The economic and political rise of the BRICS countries (Brazil, Russia, India, China and South Africa) has far-reaching implications for global agrarian transformation as key sites of production, circulation and consumption of agricultural commodities.
Between 4 and 6 July, over 750 activists, academics, social movements and civil society representatives from all over Asia and Europe gathered in Ulaanbaatar, Mongolia to share national and international struggles, exchange ideas and build new alliances during the Asia-Europe People’s Forum(AEPF).
Book review by Robert J. Burrowes of The Secure and the Dispossesed: How the Military and Corporations are Shaping a Climate-Changed World. The book is edited by Nick Buxton and Ben Hayes, who are both associated with TNI.
Jennifer Franco, Satoko Kishimoto, Sylvia Kay, Timothé Feodoroff, Gloria Pracucci
20 October 2014
Water grabbing refers to situations where powerful actors take control of valuable water resources for their own benefit, depriving local communities whose livelihoods often depend on these resources and ecosystems.
Davos, perhaps more than any other gathering, epitomises the way political power and global governance have in recent decades been entrenched into a small corporate elite. This elite have succeeded not only in capturing our economy, but also our politics, and increasingly our culture and society too.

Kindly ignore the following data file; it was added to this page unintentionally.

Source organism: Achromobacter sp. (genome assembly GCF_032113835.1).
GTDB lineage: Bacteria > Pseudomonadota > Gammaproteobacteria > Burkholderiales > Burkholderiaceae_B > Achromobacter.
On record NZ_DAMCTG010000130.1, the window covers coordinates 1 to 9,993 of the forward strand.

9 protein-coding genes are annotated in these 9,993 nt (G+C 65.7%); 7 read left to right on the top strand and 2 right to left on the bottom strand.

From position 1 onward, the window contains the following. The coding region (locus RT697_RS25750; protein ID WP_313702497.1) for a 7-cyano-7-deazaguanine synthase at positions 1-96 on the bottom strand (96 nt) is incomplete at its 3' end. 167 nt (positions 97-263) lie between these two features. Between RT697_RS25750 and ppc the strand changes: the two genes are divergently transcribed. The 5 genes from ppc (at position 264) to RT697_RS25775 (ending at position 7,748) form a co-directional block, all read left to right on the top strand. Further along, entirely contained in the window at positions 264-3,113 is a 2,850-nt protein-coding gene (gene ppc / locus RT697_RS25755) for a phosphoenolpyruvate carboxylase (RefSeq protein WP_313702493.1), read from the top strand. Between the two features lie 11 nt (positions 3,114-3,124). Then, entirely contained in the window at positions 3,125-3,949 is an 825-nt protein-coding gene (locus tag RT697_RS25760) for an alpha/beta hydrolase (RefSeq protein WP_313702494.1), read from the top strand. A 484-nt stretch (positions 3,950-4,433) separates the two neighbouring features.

Could it be that rather than burying their heads in the sands, some of our leaders are maintaining the pretence to tackle climate change while actually focused instead on how to manage its impact in their own interests?
The language contained in agreements being negotiated by the EU through the WTO with their southern counterparts often deliberately diguises real political goals, obscuring the negative economic implications for those countries of the neoliberal agenda.
An international seminar of the Reclaiming Public Water Network brought together participants from more than 30 countries, who shared knowledge and experiences about how to improve water provision through the democratization of water management.
The major causes of the economic and social crises are now being even more blatantly promoted by the EU - both within the multilateral WTO negotiations and bilateral and bi-regional FTA/EPA negotiations - as the fundamental solutions.
In 2006–08, food shortages became a global reality, with the prices of commodities spiraling beyond the reach of vast numbers of people. International agencies were caught flatfooted, with the World Food Program warning that its rapidly diminishing food stocks might not be able to deal with the emergency.
Unless we tackle issues of equity, public accountability and corporate control, it remains difficult to see how even a green new deal, however worthy the intention, will not end up throwing good money after bad